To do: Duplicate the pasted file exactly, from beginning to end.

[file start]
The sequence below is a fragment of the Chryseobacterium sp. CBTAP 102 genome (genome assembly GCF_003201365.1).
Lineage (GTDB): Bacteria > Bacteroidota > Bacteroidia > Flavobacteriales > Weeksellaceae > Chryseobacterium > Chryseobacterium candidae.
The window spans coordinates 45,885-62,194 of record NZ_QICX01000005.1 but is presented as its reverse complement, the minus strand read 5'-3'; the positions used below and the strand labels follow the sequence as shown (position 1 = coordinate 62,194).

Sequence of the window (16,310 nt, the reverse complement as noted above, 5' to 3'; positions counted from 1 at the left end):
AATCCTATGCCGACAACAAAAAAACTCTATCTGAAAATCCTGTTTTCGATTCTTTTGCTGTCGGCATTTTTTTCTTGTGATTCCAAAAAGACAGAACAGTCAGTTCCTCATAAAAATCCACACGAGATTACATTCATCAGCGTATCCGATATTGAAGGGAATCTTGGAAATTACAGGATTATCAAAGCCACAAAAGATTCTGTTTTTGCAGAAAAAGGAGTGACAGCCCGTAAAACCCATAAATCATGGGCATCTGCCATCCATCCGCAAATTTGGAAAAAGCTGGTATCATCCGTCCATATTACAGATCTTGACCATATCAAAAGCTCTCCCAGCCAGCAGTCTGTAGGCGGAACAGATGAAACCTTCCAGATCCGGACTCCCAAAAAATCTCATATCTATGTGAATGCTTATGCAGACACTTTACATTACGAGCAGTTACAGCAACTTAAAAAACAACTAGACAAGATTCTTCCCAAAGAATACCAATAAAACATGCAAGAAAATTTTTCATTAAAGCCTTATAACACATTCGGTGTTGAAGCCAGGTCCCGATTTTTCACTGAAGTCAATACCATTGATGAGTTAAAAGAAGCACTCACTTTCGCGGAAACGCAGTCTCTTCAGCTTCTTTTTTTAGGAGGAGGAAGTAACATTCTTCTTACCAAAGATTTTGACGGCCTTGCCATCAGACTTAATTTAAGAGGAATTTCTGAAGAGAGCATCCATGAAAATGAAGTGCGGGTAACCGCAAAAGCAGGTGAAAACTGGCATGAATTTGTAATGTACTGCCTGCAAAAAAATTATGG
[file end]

The sequence below is a fragment of the Chryseobacterium sp. CBTAP 102 genome (genome assembly GCF_003201365.1).
Lineage (GTDB): Bacteria > Bacteroidota > Bacteroidia > Flavobacteriales > Weeksellaceae > Chryseobacterium > Chryseobacterium candidae.
The window spans coordinates 45,885-62,194 of record NZ_QICX01000005.1 but is presented as its reverse complement, the minus strand read 5'-3'; the positions used below and the strand labels follow the sequence as shown (position 1 = coordinate 62,194).

Sequence of the window (16,310 nt, the reverse complement as noted above, 5' to 3'; positions counted from 1 at the left end):
AATCCTATGCCGACAACAAAAAAACTCTATCTGAAAATCCTGTTTTCGATTCTTTTGCTGTCGGCATTTTTTTCTTGTGATTCCAAAAAGACAGAACAGTCAGTTCCTCATAAAAATCCACACGAGATTACATTCATCAGCGTATCCGATATTGAAGGGAATCTTGGAAATTACAGGATTATCAAAGCCACAAAAGATTCTGTTTTTGCAGAAAAAGGAGTGACAGCCCGTAAAACCCATAAATCATGGGCATCTGCCATCCATCCGCAAATTTGGAAAAAGCTGGTATCATCCGTCCATATTACAGATCTTGACCATATCAAAAGCTCTCCCAGCCAGCAGTCTGTAGGCGGAACAGATGAAACCTTCCAGATCCGGACTCCCAAAAAATCTCATATCTATGTGAATGCTTATGCAGACACTTTACATTACGAGCAGTTACAGCAACTTAAAAAACAACTAGACAAGATTCTTCCCAAAGAATACCAATAAAACATGCAAGAAAATTTTTCATTAAAGCCTTATAACACATTCGGTGTTGAAGCCAGGTCCCGATTTTTCACTGAAGTCAATACCATTGATGAGTTAAAAGAAGCACTCACTTTCGCGGAAACGCAGTCTCTTCAGCTTCTTTTTTTAGGAGGAGGAAGTAACATTCTTCTTACCAAAGATTTTGACGGCCTTGCCATCAGACTTAATTTAAGAGGAATTTCTGAAGAGAGCATCCATGAAAATGAAGTGCGGGTAACCGCAAAAGCAGGTGAAAACTGGCATGAATTTGTAATGTACTGCCTGCAAAAAAATTATGG